St. Mark the Evangelist (Latin: Mārcus; Greek: Μᾶρκος; Coptic: Μαρκοϲ; Hebrew: מרקוס) is the traditional author of the Gospel of Mark. He started his missionary work as one of the Seventy Disciples, and later became the founder of the Church of Alexandria.
The “Seventy Disciples” were sent out by Jesus to spread the word of the Lord throughout Judea. But it was believed that when Jesus explained that his flesh was “real food” and his blood was “real drink”, Mark and many disciples left as followers (John 6:44–6:66). He was later persuaded to return to the faith by Peter. At this time it is believed he became Peter’s interpreter.
According to Eusebius of Caesarea (Eccl. Hist. 2.9.1–4), during the first year reign of Judea, Herod Agrippa I (AD 41), had the disciple James, son of Zebedee killed and Peter with the plan to have him killed after the Passover. But Peter was miraculously saved by angels, and escaped (Acts 12:1–19) to Antioch taking Mark with him as an interpreter. They then traveled through Asia Minor where they visiting the churches in Pontus, Galatia, Cappadocia, Asia, and Bithynia (1 Pet 1:1). Eventually they arrived in Rome in the second year of Emperor Claudius (AD 42; Eusebius, Eccl, Hist. 2.14.6). Mark recorded Peter’s sermons, while at the same time composing his version of the Gospel According to Mark (Eccl. Hist. 15–16). After this in the third year of Claudius he left for Alexandria.
Once established in Alexandria Saint Mark founded the Church of Alexandria, part of the Coptic Orthodox Church as it still is today. Mark became the first bishop of Alexandria and he is honored as the founder of Christianity in Africa. It is interesting that many aspects of the Coptic liturgy can be traced back to Saint Mark himself.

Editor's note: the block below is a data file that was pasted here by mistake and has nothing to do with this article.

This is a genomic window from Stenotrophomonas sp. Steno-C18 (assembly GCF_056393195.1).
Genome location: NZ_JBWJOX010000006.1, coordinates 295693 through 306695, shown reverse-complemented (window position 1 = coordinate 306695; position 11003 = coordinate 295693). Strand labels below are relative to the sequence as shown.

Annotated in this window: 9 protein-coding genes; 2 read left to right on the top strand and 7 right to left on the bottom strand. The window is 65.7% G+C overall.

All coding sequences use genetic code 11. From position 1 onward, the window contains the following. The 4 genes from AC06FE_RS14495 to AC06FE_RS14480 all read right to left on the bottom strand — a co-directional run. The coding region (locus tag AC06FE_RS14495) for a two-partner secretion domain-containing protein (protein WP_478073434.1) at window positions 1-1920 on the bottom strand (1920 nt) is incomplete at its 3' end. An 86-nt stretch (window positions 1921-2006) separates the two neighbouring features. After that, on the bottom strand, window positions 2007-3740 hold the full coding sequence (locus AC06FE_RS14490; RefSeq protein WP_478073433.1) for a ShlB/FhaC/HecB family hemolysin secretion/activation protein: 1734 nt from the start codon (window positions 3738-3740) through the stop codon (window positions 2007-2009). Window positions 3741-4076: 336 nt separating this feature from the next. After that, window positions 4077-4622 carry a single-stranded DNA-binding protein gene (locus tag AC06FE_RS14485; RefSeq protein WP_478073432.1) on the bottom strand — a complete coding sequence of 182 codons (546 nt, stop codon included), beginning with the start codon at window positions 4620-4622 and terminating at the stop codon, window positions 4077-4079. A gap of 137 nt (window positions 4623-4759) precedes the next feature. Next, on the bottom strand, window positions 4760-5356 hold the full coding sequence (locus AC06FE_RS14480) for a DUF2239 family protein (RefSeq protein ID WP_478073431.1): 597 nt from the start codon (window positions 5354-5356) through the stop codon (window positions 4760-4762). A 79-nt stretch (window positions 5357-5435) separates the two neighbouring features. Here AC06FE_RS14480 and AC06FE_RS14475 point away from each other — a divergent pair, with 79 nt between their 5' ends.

The Coptic Church holds the tradition that it was Saint Mark who hosted the disciples in his house after the death of Jesus where the resurrected Jesus Christ came (John 20), and into whose house the Holy Spirit descended on the disciples at Pentecost.
Saint Mark is also believed to be present as one of the servants at the Marriage at Cana. It was he who poured out the water that Jesus turned to wine (John 2:1–11). These traditions have no solid proof either from the New Testament or from Church history.
According to the Coptic Church, Saint Mark was born in Cyrene, a city in the Pentapolis of North Africa (now Libya). This tradition adds that he returned to Pentapolis later in life, after being sent by Saint Paul to Colossae (Colossians 4:10; Philemon 24; these actually refer to Mark the Cousin of Barnabas), and serving with him in Rome (2 Tim 4:11); from Pentapolis he made his way to Alexandria. When Mark returned to Alexandria, the pagans of the city resented his efforts to turn the Alexandrians away from the worship of their traditional gods. In AD 68 they placed a rope around his neck and dragged him through the streets until he was dead.
The feast day of Saint Mark is celebrated on April 25, and his symbol is the winged lion.